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Northwestern School of Communication

Two Graduate Programs Rise in National Rankings

2 people in a speech session

Two dynamic programs in the School of Communication were ranked last month in the top five in their categories in US News and World Report’s latest evaluation of graduate learning.

The Doctor of Audiology (AuD) program is now occupying the No. 4 slot on the list of top audiology programs, up from No. 7, and the MS in Speech, Language, and Learning program placed at No. 2, up from No. 5, among speech-language pathology programs. Both programs are housed in the Roxelyn and Richard Pepper Department of Communication Sciences and Disorders.

“It’s a validation of the work we’ve been doing over the last 10 years,” says Sumit Dhar, professor of audiology and the associate dean for research in the School of Communication. “Some peer programs are deeply embedded in medical centers, which is their strength, while some programs are standalone, and we are somewhere in between, and we cherish having feet in both boats—the basic science boat and the applied clinical science boat.”

The highly specialized and selective AuD program welcomes about 18 students each year for 12 quarters of academics, supervised clinical practicums, and capstone research work. Led by program director Kristine Riley, students can explore hearing loss and management, speech perception, psychoacoustics, cochlear physiology, auditory neuroscience, and beyond. The MS in Speech, Language, and Learning combines concept-based and immersive curricula with clinical training, team-based learning, and ample support and assessment to prepare clinicians for leadership in this rapidly changing and explosively growing field. Program director Stacy Kaplan oversees about 125 students in the two-year program.

audiologist conducting an exam

The Northwestern University Center of Audiology, Speech, Language, and Learning, opened in 2015 on the Evanston campus, has been a seismic factor in advancing the programs’ success and reputation. The center combined the independent audiology and speech-language pathology clinics under one interdisciplinary roof while simultaneously expanding services for patients across the lifespan.

“It’s a real-world, highly functional, highly productive clinic where we can translate our ideas into practice,” Dhar adds. “And it’s working like a charm.”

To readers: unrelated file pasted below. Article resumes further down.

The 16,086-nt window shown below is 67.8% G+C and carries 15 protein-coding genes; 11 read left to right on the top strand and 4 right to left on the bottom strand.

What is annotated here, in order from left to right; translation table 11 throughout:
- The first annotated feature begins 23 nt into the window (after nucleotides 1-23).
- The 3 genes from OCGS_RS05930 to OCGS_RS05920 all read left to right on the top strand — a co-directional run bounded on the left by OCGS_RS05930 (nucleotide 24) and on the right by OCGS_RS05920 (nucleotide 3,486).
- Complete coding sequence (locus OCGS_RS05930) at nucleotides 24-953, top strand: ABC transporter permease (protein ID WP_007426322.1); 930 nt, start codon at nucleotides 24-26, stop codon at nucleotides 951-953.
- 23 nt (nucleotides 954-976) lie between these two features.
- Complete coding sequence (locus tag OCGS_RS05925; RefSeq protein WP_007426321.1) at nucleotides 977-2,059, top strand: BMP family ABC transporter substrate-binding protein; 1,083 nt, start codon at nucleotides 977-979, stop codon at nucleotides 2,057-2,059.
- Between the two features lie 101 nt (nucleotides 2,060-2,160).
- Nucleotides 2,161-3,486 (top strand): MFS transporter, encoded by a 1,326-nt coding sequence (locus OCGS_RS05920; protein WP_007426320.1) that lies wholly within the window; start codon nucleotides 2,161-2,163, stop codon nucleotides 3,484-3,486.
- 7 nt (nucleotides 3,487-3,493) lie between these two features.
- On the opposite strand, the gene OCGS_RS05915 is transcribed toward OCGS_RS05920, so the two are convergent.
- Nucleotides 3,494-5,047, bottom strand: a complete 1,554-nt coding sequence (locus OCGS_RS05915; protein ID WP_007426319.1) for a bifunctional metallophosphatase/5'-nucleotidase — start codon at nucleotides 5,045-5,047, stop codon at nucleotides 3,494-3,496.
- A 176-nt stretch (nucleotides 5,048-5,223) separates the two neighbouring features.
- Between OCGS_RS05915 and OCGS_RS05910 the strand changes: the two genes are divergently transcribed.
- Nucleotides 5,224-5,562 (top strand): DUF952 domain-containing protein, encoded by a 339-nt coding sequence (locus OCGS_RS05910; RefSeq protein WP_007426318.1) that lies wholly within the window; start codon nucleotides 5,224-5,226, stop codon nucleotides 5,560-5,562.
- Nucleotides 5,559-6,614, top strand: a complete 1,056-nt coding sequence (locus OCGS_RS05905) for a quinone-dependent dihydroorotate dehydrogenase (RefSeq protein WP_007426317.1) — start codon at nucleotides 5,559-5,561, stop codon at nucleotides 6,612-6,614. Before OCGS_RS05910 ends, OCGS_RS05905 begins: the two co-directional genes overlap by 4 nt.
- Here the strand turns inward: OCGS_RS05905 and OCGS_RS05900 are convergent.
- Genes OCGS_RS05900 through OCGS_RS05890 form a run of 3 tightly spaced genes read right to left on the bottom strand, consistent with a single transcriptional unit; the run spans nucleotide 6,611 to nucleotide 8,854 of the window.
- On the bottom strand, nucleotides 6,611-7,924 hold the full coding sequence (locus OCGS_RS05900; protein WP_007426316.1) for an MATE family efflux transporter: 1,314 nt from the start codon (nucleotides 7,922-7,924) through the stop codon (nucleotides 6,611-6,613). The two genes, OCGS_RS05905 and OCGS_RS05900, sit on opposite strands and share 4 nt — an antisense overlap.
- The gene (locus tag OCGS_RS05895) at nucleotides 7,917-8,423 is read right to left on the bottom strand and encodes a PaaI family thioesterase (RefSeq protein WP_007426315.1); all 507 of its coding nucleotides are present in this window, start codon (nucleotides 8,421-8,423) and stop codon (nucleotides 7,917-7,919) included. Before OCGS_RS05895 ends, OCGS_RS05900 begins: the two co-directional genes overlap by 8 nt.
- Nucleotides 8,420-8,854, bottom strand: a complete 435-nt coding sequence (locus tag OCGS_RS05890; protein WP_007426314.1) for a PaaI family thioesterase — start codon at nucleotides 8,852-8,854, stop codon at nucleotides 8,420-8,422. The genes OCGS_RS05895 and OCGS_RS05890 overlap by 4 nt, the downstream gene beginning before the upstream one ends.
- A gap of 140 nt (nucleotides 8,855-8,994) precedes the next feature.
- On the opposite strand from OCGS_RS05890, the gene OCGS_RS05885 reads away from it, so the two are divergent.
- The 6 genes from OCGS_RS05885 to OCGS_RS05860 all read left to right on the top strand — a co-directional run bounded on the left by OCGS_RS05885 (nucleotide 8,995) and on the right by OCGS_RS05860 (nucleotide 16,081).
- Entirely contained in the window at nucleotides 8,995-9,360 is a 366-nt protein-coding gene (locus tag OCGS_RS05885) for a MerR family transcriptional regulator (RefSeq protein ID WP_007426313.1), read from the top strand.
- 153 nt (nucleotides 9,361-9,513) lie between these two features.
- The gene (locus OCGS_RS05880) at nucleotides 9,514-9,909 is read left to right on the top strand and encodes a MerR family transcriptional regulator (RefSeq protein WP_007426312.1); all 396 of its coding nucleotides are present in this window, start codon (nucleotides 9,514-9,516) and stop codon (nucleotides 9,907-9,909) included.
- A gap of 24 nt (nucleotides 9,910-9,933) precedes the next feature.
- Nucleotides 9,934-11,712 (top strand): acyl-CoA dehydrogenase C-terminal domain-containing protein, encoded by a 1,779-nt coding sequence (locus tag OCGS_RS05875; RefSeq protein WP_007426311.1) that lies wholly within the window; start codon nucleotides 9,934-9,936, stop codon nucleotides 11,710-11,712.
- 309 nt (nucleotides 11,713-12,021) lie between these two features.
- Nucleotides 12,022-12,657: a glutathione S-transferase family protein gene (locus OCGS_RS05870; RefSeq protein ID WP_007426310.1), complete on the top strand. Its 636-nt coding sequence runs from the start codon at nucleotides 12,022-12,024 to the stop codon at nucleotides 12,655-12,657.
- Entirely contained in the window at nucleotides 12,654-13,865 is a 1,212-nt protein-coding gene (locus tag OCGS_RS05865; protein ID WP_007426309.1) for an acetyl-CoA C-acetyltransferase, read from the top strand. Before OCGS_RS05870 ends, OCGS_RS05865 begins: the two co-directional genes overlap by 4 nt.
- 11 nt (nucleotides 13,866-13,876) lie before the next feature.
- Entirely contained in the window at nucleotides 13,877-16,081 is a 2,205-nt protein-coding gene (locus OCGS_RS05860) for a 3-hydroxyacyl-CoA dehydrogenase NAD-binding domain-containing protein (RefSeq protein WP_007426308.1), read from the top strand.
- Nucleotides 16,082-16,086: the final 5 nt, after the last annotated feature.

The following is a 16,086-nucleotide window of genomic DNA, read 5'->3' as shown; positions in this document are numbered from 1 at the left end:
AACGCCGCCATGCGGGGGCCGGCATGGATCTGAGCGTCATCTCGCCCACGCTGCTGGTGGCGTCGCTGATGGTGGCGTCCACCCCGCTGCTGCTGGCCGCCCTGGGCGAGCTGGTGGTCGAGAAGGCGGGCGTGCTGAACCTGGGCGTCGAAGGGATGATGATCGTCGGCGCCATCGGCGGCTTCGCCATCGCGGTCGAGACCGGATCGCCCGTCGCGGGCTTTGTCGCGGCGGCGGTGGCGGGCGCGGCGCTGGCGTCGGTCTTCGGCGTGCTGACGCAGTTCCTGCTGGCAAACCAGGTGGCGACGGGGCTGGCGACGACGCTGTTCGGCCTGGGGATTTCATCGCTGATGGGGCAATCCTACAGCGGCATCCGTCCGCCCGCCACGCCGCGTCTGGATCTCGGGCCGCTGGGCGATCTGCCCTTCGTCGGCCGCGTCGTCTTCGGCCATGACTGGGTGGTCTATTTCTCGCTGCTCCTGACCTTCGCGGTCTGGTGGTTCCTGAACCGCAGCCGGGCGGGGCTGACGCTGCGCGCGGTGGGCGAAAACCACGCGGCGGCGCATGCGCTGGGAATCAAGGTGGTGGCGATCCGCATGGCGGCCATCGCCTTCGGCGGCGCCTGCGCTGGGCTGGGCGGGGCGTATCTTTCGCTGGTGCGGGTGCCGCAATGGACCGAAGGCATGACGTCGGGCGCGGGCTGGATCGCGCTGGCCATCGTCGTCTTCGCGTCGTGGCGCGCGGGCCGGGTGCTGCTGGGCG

Department chair and professor Pamela Souza says high rankings on lists of this sort often catch the attention of potential students, but their success in recruiting rests on the strength of the programs.

“When students are looking for a program and especially when they decide to come here, they are looking for strong clinical training with a lot of different populations, and we absolutely have that,” Souza says. “They are also drawn in by our translational research program, even if they aren’t intending to pursue a research career themselves. The top programs bring the best teachers, and they know that our faculty are creating the clinical evidence that’s going to direct practice. That brings us some of the strongest students as well as faculty members—those who recognize that the tight integration between clinical practice and research evidence is what drives us and moves the field forward.”

U.S. News calculates the rankings based on expert opinions about the programs and statistical indicators that measure the quality of faculty, students, and research. For the 2020 lists that were released last month, U.S. News evaluated statistical surveys of more than 2,000 programs and reputation surveys collected from nearly 25,000 professionals. While the magazine annually ranks graduate programs in business, engineering, law, education, medicine, and nursing, programs in the sciences, social sciences and humanities, and health are ranked periodically.

instructor showing book to 2 children

This means Northwestern will keep these high marks for several more years, but it also mandates additional work in advancing research and honing new and existing programs on both the Evanston and Chicago campuses.

“We need to continue to be flexible in the arrangements and relationships we form,” Dhar says, “so that our students get the full spectrum of experience, and the science that is happening in our labs has the clinical footing it needs, and that we continue to serve the community the best we can.”